Jobs in academia -- either teaching or research -- generally require a statement of interest instead of a standard cover letter during the application process. If you're applying for a teaching position, your statement of interest might be provided to every member of the selection committee, so ensure that it's broad enough to capture the interests of readers who have different perspectives yet specific enough to know that you're interested in the position with that organization and not just any organization.
Review the Requirements
Read the position qualifications to determine what prospective employers want to see in your statement of interest. Many university employers are specific about the information they want applicants to share in the statement of interest, such as teaching philosophy, research interests and teaching methods. If you have a list of requirements or specific questions to answer in your statement of interest, highlight them and prepare draft responses to those items. It could be helpful to review the bios of professionals in similar roles, such as other professors or researchers in the same department. Peruse the school's website for information about the department and potential colleagues.
Determine why you're interested in the job. It may be a stepping stone to your ideal career or because you've always wanted to work for the institution. For either answer, you must have idea of what you hope to accomplish at various stages in your career and in-depth knowledge of the school or research organization and its appeal. Give thought to what you will contribute to the organization; employers want to know what you bring to the table and a statement of interest should address your interest with equal attention as to what the institution will gain from hiring you.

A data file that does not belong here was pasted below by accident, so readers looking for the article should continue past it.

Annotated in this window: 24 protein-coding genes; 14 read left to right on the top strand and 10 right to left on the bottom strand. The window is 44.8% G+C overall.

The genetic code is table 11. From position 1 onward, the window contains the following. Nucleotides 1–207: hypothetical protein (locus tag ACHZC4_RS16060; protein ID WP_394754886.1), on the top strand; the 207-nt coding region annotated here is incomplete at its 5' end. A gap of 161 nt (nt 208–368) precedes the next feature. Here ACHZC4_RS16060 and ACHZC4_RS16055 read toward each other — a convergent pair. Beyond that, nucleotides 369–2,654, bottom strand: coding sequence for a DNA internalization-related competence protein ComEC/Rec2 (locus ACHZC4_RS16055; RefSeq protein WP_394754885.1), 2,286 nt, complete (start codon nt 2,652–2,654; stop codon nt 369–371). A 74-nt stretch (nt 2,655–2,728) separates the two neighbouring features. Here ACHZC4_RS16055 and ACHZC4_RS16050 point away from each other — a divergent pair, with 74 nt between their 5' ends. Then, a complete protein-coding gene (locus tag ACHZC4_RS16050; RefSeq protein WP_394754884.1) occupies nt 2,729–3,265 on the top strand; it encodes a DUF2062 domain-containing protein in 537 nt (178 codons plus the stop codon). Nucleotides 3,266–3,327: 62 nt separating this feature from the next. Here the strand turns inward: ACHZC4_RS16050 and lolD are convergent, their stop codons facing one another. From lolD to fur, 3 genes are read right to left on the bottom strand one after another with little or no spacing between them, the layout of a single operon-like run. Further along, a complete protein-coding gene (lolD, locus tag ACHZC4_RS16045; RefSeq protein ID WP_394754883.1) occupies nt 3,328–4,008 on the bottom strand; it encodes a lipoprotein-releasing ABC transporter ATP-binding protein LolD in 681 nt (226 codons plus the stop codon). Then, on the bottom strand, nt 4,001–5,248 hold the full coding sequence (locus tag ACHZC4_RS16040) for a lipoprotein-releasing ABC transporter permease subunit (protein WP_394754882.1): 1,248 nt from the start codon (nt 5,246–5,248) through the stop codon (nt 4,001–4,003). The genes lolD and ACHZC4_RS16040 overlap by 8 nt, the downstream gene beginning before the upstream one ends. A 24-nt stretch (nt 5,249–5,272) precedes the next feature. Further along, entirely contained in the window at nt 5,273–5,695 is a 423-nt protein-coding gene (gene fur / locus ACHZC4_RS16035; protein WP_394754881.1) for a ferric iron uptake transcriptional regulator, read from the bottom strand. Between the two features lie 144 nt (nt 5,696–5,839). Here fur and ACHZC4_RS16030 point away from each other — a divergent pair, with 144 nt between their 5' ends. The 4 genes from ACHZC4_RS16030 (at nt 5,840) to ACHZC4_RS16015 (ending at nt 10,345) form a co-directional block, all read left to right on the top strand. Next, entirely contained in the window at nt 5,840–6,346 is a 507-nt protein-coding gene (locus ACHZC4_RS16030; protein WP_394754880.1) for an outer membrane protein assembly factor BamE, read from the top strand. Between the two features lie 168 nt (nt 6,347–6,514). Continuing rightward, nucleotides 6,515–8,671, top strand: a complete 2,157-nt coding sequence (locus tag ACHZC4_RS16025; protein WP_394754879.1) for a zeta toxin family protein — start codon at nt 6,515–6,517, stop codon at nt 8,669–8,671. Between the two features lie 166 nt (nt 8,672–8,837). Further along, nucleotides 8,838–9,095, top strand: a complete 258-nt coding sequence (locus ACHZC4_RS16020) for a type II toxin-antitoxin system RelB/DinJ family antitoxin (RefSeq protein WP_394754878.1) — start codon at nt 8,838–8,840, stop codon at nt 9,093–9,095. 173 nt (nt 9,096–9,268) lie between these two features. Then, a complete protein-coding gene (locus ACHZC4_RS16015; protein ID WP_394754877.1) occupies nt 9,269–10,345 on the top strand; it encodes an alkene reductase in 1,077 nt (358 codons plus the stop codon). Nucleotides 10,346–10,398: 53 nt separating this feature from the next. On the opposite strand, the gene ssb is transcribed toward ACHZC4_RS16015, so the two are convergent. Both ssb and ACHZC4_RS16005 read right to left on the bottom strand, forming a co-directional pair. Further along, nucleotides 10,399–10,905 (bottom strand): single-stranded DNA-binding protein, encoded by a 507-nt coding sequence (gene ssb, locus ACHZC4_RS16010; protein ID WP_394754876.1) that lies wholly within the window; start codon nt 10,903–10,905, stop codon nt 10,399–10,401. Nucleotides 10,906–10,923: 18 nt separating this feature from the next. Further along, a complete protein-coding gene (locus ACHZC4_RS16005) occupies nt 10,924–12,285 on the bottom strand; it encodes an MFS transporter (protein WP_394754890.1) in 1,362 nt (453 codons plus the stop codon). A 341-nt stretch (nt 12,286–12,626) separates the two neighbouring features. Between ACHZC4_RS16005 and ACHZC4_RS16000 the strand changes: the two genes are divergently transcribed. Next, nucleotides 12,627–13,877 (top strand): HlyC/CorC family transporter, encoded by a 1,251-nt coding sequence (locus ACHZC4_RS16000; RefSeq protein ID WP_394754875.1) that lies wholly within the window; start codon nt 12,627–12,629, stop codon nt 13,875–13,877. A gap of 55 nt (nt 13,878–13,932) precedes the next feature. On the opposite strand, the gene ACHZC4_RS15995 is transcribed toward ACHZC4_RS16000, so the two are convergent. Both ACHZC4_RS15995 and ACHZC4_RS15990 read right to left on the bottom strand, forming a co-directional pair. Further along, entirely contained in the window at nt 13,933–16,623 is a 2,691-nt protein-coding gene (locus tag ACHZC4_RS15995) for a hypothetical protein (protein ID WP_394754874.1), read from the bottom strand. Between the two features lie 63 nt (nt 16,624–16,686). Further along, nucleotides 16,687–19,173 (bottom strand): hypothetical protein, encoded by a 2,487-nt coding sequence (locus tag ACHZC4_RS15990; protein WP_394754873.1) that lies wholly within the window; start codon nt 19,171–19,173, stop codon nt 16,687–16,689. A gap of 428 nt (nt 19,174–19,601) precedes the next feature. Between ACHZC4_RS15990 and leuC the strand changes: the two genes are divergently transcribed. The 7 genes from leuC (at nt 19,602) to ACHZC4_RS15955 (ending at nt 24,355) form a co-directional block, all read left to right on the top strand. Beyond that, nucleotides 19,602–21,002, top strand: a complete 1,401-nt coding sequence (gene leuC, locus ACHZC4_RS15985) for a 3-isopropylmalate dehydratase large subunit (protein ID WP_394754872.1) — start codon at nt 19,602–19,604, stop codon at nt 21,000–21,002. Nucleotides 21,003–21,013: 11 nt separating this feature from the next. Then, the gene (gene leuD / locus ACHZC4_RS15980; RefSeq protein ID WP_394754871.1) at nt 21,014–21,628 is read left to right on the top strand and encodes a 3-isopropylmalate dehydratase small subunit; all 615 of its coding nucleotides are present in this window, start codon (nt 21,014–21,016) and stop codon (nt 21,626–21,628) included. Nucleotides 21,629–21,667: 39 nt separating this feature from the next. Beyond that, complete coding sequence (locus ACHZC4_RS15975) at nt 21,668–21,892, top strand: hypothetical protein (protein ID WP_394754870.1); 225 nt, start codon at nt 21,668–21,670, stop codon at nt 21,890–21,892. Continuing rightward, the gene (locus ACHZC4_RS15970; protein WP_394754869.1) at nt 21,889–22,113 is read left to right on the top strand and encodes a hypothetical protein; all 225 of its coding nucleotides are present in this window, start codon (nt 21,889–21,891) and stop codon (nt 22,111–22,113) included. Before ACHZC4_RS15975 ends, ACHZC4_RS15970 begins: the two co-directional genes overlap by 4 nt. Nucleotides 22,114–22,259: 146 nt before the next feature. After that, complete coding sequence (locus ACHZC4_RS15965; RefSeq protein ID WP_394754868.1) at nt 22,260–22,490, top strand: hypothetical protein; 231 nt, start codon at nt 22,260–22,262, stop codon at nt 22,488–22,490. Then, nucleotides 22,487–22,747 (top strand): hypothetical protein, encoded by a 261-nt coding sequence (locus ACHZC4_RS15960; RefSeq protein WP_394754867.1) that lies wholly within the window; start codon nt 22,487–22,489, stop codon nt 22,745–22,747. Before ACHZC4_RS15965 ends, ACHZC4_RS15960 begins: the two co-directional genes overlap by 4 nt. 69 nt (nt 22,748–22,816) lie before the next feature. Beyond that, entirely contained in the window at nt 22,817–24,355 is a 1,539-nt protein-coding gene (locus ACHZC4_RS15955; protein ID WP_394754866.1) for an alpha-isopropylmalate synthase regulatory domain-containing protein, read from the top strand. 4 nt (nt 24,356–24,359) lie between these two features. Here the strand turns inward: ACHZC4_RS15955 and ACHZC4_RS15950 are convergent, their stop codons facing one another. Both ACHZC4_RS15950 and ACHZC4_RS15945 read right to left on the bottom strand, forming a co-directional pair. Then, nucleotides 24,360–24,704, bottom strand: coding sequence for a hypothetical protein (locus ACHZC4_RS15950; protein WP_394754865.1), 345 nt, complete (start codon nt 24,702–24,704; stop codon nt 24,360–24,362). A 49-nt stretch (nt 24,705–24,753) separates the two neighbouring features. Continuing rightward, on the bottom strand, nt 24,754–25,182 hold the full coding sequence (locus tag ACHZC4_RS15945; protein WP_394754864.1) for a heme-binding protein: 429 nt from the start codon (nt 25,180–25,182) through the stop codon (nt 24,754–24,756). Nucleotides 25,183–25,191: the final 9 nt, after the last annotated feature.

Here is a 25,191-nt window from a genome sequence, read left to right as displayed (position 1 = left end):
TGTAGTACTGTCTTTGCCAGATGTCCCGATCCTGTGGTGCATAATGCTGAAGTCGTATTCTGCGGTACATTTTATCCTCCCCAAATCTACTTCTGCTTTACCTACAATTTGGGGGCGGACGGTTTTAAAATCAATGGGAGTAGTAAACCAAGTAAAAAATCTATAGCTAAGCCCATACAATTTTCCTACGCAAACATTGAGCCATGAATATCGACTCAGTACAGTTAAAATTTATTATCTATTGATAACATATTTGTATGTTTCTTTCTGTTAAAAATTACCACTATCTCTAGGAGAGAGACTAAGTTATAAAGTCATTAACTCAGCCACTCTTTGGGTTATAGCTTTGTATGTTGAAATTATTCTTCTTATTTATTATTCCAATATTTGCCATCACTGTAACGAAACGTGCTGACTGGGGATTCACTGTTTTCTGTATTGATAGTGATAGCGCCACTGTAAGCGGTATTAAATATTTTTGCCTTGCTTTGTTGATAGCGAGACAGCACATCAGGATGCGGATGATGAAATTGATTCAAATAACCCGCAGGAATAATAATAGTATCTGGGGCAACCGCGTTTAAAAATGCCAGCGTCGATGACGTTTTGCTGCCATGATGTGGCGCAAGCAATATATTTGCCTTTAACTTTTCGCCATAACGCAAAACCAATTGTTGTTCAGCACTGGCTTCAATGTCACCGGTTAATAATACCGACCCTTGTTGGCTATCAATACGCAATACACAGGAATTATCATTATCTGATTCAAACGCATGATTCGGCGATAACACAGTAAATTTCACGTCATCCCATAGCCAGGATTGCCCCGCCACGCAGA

Format the Draft
Statements of interest aren't exactly cover letters -- they're supported by substantive information about the candidate's qualifications and the organization. You can't write a skeleton of a statement of interest and tailor it to the job like you can cover letters for certain jobs. Resist the urge to copy a simple cover letter as the basis for your statement of interest. Use a narrative format instead of the typical business letter format for a statement of interest; your transmittal letter will contain the information you would typically include in a cover letter, such as your contact information. This format provides enough space for at least four to five solid paragraphs to demonstrate your interest in the position and connect your qualifications to the job.
Food for Thought
Avoid merely skimming the surface of your qualifications and interest in the organization. With the extra space, you can afford to spend a full paragraph showcasing one or two of your qualifications that are particularly useful or salient to the organization's goals. For example, if you're applying to a research foundation looking for statisticians with an interest in demographic changes, elaborate on your expertise in multigenerational populations and predictions related to population growth. If permitted, attach copies of relevant work or publications on a subject matter in which you excel.